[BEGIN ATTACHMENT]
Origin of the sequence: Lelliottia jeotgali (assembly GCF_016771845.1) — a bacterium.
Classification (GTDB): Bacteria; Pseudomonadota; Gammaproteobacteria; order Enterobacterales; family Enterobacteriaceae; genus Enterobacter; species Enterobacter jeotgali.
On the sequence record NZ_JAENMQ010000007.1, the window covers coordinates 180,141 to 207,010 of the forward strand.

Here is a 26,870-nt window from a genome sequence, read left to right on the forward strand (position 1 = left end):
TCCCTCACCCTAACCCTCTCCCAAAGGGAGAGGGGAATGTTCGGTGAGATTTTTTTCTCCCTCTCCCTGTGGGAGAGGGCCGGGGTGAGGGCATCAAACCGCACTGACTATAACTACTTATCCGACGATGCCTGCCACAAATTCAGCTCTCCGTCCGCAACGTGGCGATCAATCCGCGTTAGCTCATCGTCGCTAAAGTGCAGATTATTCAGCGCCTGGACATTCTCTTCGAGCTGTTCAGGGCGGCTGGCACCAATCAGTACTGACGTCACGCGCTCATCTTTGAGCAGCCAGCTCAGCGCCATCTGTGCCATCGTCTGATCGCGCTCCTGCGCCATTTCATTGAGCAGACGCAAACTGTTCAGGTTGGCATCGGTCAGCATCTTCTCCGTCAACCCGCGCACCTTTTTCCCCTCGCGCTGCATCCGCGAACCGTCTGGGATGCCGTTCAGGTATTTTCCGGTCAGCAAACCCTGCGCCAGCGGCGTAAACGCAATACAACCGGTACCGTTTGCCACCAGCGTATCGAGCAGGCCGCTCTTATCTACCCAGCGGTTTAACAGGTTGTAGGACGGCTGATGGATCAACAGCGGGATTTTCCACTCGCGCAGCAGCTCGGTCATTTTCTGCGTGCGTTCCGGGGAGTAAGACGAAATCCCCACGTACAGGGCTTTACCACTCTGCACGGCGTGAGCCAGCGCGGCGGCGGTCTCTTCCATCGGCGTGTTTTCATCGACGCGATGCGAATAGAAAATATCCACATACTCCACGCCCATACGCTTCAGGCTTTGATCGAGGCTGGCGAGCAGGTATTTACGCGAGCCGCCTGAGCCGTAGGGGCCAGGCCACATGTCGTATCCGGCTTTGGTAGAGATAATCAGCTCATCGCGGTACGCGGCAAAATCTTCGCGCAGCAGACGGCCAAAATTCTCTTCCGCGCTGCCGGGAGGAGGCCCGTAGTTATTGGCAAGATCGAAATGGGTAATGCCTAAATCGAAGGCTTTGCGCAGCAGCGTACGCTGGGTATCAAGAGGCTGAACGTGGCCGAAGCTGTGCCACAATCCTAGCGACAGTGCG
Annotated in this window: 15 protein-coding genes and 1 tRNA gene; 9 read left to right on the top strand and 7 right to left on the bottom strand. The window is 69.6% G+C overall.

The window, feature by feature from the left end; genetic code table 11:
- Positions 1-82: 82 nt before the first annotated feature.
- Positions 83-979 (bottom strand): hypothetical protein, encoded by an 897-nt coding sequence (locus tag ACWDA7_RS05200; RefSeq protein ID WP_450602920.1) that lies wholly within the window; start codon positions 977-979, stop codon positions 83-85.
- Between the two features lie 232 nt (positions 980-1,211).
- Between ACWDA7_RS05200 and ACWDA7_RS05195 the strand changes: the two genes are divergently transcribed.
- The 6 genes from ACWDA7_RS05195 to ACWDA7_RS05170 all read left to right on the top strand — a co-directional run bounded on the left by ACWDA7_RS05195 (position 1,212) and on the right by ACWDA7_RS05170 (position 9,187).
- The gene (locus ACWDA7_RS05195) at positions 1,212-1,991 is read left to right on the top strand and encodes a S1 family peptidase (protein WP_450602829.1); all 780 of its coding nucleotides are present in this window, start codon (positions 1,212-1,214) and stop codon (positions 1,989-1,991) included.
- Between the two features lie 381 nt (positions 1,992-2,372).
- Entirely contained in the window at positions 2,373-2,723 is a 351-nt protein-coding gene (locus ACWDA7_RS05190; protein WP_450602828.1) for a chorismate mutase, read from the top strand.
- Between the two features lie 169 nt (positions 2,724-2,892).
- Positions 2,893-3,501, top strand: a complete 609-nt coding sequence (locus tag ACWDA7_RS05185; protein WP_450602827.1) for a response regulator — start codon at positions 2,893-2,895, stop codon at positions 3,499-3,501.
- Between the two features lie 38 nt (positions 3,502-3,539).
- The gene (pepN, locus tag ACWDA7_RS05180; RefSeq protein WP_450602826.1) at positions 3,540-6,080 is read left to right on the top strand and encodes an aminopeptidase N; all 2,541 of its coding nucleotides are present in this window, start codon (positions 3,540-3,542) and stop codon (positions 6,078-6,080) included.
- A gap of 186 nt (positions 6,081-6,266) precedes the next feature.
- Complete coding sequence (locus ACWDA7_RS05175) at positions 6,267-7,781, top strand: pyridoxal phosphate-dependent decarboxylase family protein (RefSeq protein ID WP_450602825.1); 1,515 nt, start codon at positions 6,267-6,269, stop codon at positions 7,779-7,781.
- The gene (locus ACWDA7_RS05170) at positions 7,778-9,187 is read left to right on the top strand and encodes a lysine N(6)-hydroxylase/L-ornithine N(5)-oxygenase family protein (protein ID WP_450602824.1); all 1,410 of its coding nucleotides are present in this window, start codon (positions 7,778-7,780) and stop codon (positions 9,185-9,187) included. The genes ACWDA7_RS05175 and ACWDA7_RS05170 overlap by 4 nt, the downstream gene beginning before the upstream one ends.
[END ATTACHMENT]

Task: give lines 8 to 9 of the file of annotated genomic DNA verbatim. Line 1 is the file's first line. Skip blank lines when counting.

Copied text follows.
- Positions 1-82: 82 nt before the first annotated feature.
- Positions 83-979 (bottom strand): hypothetical protein, encoded by an 897-nt coding sequence (locus tag ACWDA7_RS05200; RefSeq protein ID WP_450602920.1) that lies wholly within the window; start codon positions 977-979, stop codon positions 83-85.